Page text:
In fact, most of the problems we have with homelessness are structural; they’re the result of a breakdown in our health care system and decades of neglect of social services.
Just consider the following numbers from the Center on Budget and Policy Priorities,
“Funding for housing, health, and social services block grants has fallen significantly over time, as an examination of several decades of budget data demonstrates…For four of the block grants, funding plunged by significantly more than half. For example, funding for the job training block grant, focused on improving employment and earnings prospects, has fallen by 69 percent since its adoption in 1982.”
In yet another blow to poor and working people, the real value of the federal minimum wage was 17% less in 2019 than in 2010, and a whopping 31% less than in 1968. These declines were somewhat offset in states like California, where minimum wages rose above the federal limit, but the gains for working people were too often wiped out by steep rises in costs for housing and health care.
In another telling statistic, we find that Temporary Assistance for Needy Families (TANF) funding dropped from 68 poor families per 100 in 1996 to only 23 per 100 in 2014. Most anyone could have predicted that among the direst consequences of such precipitous declines in money for poor people, homelessness may be the worst.
Those who defend cutting assistance for poor people rely on mind-numbing thought routines to defend their actions. They repeat ad infinitum hackneyed bromides like, “government can’t help,” and, “you can’t just throw money at it.” Yet when faced with a pandemic that has wreaked havoc on the economy, these same people look to government for help and justify spending trillions of dollars to prevent a recession.
Those who think there’s no comparison between the economic stresses brought on by a pandemic and the stress of poverty are mistaken. There is voluminous research showing the harmful effects of poverty on brain function and health. And for those who don’t believe in science and research, there’s the evidence of our eyes.
Look closely at any homeless shelter or at the homeless people on the streets and you will see illness, both physical and mental. Some will argue drug use is the driving force behind the illness and the homelessness, but if that were the case we’d see far more homelessness than we do now. The opioid epidemic has affected people throughout the nation, but the professional football players, celebrities, high-income earners and professionals who became addicted didn’t become homeless, nor did the vast majority of wage-earners.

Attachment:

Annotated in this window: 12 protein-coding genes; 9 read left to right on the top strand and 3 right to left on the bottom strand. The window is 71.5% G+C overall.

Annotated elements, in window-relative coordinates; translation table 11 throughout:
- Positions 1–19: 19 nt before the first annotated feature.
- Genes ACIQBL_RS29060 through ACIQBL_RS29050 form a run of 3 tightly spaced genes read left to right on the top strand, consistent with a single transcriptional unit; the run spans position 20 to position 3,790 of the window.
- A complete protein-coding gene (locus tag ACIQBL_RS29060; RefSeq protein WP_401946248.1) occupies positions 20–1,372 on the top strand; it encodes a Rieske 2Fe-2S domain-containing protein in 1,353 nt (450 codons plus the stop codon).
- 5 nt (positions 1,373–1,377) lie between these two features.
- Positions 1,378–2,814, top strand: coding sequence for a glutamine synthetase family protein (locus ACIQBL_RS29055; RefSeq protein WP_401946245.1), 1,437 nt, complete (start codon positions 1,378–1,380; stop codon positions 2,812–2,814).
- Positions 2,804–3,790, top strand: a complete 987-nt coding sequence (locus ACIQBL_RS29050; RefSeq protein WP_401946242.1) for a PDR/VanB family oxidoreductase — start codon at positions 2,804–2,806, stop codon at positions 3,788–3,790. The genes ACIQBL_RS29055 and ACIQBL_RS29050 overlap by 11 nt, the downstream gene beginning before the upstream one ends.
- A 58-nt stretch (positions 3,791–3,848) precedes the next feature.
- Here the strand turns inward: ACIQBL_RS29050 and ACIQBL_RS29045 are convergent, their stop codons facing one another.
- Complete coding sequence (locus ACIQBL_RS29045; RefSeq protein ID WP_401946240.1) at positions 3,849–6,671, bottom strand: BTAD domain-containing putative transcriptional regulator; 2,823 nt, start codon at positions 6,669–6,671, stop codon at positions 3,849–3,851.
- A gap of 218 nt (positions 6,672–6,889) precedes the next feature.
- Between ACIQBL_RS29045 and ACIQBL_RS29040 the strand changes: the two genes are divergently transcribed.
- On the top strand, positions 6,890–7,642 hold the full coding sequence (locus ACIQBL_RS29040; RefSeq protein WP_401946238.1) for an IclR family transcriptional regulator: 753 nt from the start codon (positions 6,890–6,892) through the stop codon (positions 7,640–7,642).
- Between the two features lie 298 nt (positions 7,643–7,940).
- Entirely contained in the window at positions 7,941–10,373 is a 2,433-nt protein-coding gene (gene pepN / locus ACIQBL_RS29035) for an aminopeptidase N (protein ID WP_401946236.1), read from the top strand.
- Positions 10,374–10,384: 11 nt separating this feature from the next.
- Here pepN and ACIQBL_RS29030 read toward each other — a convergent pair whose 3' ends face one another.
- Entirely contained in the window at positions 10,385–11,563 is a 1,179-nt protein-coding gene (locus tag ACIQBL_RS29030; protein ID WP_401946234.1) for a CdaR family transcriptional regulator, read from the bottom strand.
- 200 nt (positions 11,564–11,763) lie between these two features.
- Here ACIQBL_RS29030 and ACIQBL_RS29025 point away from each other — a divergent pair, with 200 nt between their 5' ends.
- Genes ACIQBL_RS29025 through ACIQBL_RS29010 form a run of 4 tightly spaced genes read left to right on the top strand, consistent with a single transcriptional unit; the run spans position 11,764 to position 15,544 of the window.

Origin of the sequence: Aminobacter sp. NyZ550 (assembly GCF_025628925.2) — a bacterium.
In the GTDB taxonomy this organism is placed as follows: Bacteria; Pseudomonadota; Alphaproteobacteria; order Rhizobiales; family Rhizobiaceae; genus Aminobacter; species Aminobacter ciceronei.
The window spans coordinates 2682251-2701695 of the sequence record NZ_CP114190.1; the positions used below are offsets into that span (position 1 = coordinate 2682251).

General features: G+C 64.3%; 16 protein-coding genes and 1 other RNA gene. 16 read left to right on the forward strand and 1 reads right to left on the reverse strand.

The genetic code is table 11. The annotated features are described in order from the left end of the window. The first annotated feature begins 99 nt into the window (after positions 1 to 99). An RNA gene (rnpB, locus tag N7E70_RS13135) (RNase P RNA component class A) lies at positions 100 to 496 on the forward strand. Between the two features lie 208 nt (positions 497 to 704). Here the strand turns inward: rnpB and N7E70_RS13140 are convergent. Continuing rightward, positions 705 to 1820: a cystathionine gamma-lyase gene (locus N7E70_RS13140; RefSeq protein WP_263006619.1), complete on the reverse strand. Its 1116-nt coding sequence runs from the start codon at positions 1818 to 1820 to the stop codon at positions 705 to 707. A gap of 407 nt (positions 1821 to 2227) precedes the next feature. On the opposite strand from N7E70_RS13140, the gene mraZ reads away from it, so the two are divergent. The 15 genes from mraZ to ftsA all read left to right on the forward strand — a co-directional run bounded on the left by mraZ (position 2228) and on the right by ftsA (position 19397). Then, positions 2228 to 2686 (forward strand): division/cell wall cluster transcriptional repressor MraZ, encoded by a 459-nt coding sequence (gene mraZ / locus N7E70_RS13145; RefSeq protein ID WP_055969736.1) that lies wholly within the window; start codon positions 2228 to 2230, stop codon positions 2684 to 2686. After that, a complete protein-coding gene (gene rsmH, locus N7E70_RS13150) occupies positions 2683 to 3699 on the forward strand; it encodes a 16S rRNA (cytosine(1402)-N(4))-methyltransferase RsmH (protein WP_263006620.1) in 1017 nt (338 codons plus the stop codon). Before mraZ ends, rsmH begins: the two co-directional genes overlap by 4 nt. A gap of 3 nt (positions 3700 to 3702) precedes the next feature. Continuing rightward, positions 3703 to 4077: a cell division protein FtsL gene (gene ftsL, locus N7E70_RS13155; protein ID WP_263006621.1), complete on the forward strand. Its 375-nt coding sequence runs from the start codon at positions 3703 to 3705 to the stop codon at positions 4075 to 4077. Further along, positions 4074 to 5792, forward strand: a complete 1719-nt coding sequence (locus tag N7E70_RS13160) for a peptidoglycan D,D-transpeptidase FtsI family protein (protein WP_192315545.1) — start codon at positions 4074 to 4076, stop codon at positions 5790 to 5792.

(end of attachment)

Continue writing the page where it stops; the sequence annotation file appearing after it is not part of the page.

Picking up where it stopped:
In fact, in the cases of drug addiction among people with money, the affliction is treated as a health problem. It’s only among poor people that drug use is seen as a character flaw and cause of homelessness.
When we see disabled and mentally ill people on our streets day after day, month after month, and year after year, what we’re really seeing is evidence that the richest country in the world can’t take care of sick people—unless they’re rich.
And just as the wealthiest among us will be the chief beneficiaries of a government that “can’t help” during a pandemic, so will the streets continue to fill with homeless people when the pandemic is over. Only when we realize that homelessness is itself an epidemic of our own making will we begin making real progress to end it. When we see homeless camps and wretched people in public in other countries, we blame their systems of government. When we see our own streets strewn with human wreckage, we blame the victims. And so our descent into the third world will continue, at least until we apply the same principles of science and learning to homelessness as we have to Covid19.